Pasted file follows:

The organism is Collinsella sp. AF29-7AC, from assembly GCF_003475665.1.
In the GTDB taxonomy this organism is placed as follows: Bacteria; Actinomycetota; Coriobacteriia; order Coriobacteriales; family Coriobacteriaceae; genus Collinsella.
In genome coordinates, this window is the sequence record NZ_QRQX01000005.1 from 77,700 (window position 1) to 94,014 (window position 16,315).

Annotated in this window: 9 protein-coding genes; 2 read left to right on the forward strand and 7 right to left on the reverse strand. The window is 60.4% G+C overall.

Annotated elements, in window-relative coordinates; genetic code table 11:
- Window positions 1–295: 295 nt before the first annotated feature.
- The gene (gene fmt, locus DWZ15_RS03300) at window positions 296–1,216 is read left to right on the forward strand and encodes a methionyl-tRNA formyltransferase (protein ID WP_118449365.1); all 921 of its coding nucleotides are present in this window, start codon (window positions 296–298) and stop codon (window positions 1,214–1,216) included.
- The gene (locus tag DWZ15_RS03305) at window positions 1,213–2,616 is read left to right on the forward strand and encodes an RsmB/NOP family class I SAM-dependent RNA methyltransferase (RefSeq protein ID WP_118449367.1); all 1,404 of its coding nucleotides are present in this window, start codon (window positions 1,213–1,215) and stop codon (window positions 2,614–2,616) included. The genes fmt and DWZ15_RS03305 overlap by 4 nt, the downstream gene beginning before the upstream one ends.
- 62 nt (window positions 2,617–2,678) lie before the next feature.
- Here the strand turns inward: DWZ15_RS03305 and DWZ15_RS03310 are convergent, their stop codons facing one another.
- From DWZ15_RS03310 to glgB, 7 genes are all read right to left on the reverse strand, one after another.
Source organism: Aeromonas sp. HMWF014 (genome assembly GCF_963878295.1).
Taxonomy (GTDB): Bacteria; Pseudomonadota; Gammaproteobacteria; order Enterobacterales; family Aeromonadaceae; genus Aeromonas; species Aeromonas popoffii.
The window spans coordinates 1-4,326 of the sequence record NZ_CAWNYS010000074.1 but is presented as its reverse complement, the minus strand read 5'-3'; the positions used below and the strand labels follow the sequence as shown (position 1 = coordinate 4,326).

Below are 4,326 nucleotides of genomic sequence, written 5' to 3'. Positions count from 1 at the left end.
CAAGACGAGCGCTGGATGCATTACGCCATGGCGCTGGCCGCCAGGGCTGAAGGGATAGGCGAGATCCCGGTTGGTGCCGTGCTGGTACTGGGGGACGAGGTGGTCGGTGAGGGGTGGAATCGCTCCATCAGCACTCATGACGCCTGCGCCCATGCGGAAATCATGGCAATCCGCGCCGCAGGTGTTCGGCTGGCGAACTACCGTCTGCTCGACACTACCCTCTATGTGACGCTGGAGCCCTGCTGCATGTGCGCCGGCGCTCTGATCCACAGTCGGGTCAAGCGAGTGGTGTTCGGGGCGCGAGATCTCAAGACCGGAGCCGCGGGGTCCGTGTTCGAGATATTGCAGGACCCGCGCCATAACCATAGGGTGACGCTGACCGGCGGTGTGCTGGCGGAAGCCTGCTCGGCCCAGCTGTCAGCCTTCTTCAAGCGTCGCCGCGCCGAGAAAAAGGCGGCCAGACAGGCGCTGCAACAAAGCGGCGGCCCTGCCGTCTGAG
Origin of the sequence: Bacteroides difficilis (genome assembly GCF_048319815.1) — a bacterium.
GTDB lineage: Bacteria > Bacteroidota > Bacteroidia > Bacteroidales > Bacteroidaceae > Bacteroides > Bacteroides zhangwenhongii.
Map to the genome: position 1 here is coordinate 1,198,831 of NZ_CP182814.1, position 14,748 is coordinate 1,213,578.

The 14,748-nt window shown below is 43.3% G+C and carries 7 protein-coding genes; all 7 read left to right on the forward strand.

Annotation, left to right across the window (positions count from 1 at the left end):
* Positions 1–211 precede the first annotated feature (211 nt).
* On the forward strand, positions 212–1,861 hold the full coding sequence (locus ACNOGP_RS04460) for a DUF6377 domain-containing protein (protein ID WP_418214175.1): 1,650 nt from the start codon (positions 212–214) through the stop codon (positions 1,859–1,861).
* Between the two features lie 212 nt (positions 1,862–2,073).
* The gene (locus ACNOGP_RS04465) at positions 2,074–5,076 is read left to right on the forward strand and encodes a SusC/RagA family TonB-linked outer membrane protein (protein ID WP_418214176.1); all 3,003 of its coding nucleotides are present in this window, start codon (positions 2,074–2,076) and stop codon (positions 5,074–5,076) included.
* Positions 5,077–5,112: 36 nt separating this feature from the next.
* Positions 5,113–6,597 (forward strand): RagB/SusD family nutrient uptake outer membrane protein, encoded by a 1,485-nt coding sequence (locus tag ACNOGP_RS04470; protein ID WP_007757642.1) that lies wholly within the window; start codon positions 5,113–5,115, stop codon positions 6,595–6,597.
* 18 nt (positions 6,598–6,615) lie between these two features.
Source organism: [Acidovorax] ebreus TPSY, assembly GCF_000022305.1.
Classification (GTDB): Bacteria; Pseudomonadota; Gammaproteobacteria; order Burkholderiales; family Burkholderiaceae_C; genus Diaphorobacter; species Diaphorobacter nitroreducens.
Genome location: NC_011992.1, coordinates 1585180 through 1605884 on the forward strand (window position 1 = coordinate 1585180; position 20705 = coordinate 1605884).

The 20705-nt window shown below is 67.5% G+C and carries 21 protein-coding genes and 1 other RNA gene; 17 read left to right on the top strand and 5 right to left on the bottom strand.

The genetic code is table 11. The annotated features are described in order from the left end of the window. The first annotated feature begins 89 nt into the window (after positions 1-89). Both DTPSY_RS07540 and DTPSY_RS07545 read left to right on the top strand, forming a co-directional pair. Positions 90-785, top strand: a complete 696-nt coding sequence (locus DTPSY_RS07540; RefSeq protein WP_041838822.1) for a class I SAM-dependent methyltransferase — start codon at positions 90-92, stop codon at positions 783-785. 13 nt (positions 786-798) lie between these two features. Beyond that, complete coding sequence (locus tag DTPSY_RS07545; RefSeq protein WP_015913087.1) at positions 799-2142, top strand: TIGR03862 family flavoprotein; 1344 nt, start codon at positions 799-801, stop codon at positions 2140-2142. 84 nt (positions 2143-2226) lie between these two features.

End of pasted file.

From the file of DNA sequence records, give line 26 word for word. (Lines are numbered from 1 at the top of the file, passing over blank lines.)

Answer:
* Positions 5,077–5,112: 36 nt separating this feature from the next.